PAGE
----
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Magnet schools looking to attract 'curious' students

January 09, 2006|by KAREN HANNA

WASHINGTON COUNTY

karenh@herald-mail.com

Students who constantly ask "Why?" or who are obsessed with special areas of interest are the students teachers might have in mind when parents want to know whether to sign up their children for magnet schools, Washington County Public Schools administrators say.

Betsy Donohoe, supervisor of advanced programs, said parents might consider the special programs at Fountaindale, Funkstown and Emma K. Doub elementary schools if they "see that their kids are just really curious, that they want to know more, who are highly motivated ..."

While Emma K. Doub offers a focus on technology, Fountaindale infuses students' learning experiences with the arts. The schools, which offer accelerated and in-depth learning experiences for students in grades 2 through 5, are seeking applicants for the 2006-07 school year.

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According to Donohoe, the magnet classes have a limit of 25 students per grade level, with a potential for a total of 200 students in the program. Students are chosen for the program based on talents and potential, she said Thursday.

The program is ideal for motivated, curious students, as well as students with untapped talents, Donohoe said. Classes move more quickly than nonmagnet classes, and students have opportunities to take leadership roles or pursue special interests, Donohoe said.

According to JoEtta Palkovitz-Brown, executive director of elementary education, the school system is considering new magnet schools that would emphasize subjects such as languages or math. Parents who are thinking about sending their children to one of the magnet schools probably already have a feeling their children might succeed there, she said.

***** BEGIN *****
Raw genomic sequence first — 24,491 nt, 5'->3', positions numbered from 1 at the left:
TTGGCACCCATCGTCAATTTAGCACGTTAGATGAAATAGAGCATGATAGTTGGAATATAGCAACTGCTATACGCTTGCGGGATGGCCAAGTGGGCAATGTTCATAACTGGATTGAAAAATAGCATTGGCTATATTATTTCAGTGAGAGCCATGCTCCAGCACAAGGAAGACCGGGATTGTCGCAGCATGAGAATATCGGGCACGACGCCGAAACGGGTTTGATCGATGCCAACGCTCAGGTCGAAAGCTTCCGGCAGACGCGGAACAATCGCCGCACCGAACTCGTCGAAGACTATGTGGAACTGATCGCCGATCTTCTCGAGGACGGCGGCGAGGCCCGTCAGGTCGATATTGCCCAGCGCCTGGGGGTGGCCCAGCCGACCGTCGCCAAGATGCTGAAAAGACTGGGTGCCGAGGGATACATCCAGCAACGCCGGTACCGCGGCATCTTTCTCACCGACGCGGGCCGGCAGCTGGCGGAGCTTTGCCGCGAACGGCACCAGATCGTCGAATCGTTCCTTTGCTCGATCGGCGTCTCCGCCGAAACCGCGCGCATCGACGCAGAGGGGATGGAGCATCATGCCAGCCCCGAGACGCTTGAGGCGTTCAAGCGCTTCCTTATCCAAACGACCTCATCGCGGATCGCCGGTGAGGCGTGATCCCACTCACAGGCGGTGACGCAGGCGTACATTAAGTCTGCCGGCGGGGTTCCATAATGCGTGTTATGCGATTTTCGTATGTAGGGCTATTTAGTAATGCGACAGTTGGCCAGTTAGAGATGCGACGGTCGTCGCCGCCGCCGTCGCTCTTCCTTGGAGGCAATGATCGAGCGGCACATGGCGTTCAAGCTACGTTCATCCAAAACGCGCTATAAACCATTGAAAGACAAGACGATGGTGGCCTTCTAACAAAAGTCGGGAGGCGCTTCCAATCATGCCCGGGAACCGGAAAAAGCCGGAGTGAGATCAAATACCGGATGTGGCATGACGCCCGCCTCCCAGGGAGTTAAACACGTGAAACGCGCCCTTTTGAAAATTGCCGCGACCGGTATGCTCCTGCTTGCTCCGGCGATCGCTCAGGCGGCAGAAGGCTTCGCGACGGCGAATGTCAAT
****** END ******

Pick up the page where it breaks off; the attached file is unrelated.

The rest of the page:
"I think, at a certain age, children show us that they have certain gifts or talents in a certain area, and you want to be able to give them a chance to explore those," Palkovitz-Brown said Friday.

According to information provided by Donohoe, this school year, 23 of 54 applicants have filled slots in grades 3, 4 and 5. The school system last year received 118 applications expressing interest in joining the program. The program this year includes 47 second-graders who were chosen from 64 applicants.

Of students who were already part of the program, 95 percent returned to magnet classes this year. According to the information provided by Donohoe, 196 students are in the program. While students' participation in the program is reviewed every year, Donohoe said few students leave the program.

There are fewer slots for older students than incoming second-graders, Donohoe said.

The selection process includes interviews of the student-appplicants and the completion of questionnaires by parents. Applications must be completed and returned to the Office of Funded and Special Programs by Jan. 31.




Open houses



The following open houses will be held to help parents decide whether the magnet program is right for their children. The magnet program is for students in grades 2 to 5.

An open house at Emma K. Doub School for Integrated Arts & Technology will be Thursday from 5 to 6 p.m.

Funkstown School for Early Childhood Education, which houses Emma K. Doub's second-grade magnet class, will be open for families Jan. 19 from 5 to 6 p.m.

Fountaindale School for Arts & Academic Excellence will be open Jan. 26 from 5 to 6 p.m.

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